In December, President Obama announced that the United States would reopen diplomatic relations with Cuba and loosen sanctions on the island nation. This was exciting news for the Major League Baseball community, as it could potentially lead to Cuba becoming one of the deepest pools of baseball talent available to Major League teams. Previously, Cuban players were forced to flee their country illegally and then successfully establish residence in a different country before they were allowed to enter the United States and play.
The hope is that improved relations will streamline this process and make it much easier for Major League teams to sign Cuban prospects. One player who is likely to benefit from improved relations between the two countries is Yoan Moncada, who most likely will end up calling the Bronx his home.
Moncada is a nineteen-year-old infielder who plays in the Cuban Serie for Cienfuegos. He is one of the most coveted assets in the International Market, with some experts saying that if he were eligible for the draft, he would be a potential number one pick. Moncada garnered the attention of scouts at a young age when he was named an all-star at the COBAPE Pan American 16U championships in Mexico. He then continued to dominate in Cuba’s youth leagues, where he managed a .643 and .543 on base percentage in the 16U and 18U leagues, respectively.
During the 2012-2013 season, he made his debut in the Serie Nacional as a seventeen-year-old and performed well, posting a .283/.414/.348 line. He has shown that he possesses all the of five tools, especially speed (During the Serie Nacional all-star festivities he won the race to first base and the race that goes all the way around the bases).
Moncada left Cuba in late 2014 and traveled to Guatemala, where he established residency. Recently, he received a letter from the US Department of Treasury’s Office of Foreign Asset Control which stated that he may be licensed as an unblocked national, meaning that Moncada will be able to obtain a visa to travel to the United States. Once Moncada obtains this visa, Major League teams will immediately attempt to woo him, potentially with contracts reaching tens of millions of dollars.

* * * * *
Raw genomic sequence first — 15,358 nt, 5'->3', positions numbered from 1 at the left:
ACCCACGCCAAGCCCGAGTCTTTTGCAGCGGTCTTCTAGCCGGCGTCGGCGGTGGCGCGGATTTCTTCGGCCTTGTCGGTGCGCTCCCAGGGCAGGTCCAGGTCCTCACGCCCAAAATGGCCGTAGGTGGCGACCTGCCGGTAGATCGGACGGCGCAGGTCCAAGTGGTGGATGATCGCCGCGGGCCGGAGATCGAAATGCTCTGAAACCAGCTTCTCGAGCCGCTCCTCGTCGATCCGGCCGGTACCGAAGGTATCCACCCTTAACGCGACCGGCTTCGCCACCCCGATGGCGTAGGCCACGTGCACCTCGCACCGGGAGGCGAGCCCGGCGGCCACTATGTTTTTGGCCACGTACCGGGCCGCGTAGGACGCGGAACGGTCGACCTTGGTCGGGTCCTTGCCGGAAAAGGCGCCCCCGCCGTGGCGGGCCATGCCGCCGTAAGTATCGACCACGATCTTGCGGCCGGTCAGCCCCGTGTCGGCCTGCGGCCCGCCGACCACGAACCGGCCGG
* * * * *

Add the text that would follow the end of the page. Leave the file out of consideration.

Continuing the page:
Teams such as the Cardinals and Giants have shown interest, but the most likely destination for Moncada would be the New York Yankees.
The Yankees’ farm system isn’t exactly the best in baseball, with their top prospect, Aaron Judge, being placed at only 22 on Keith Law’s list of the top 100 prospects in baseball. In fact, only two Yankees prospects were on the entire list. The signing of Stephen Drew shows that the Yankees prefer to look outward for a way to improve their extremely weak infield. While Moncada would still be a year or two from the big leagues, he would be a strong, young option who could be making an impact by 2017.
And while he would be expensive, the Yankees showed that they were willing to spend big on international players when they brought Masahiro Tanaka over from Japan last winter. The Yankees have also already exceeded their international signing cap, so they have no obligation to try and stay under the cap anymore, although they would have to pay a 100 percent luxury tax. Despite this, it would be hard to imagine the Yankees suddenly becoming financially responsible when a player as potentially valuable as Moncada is available.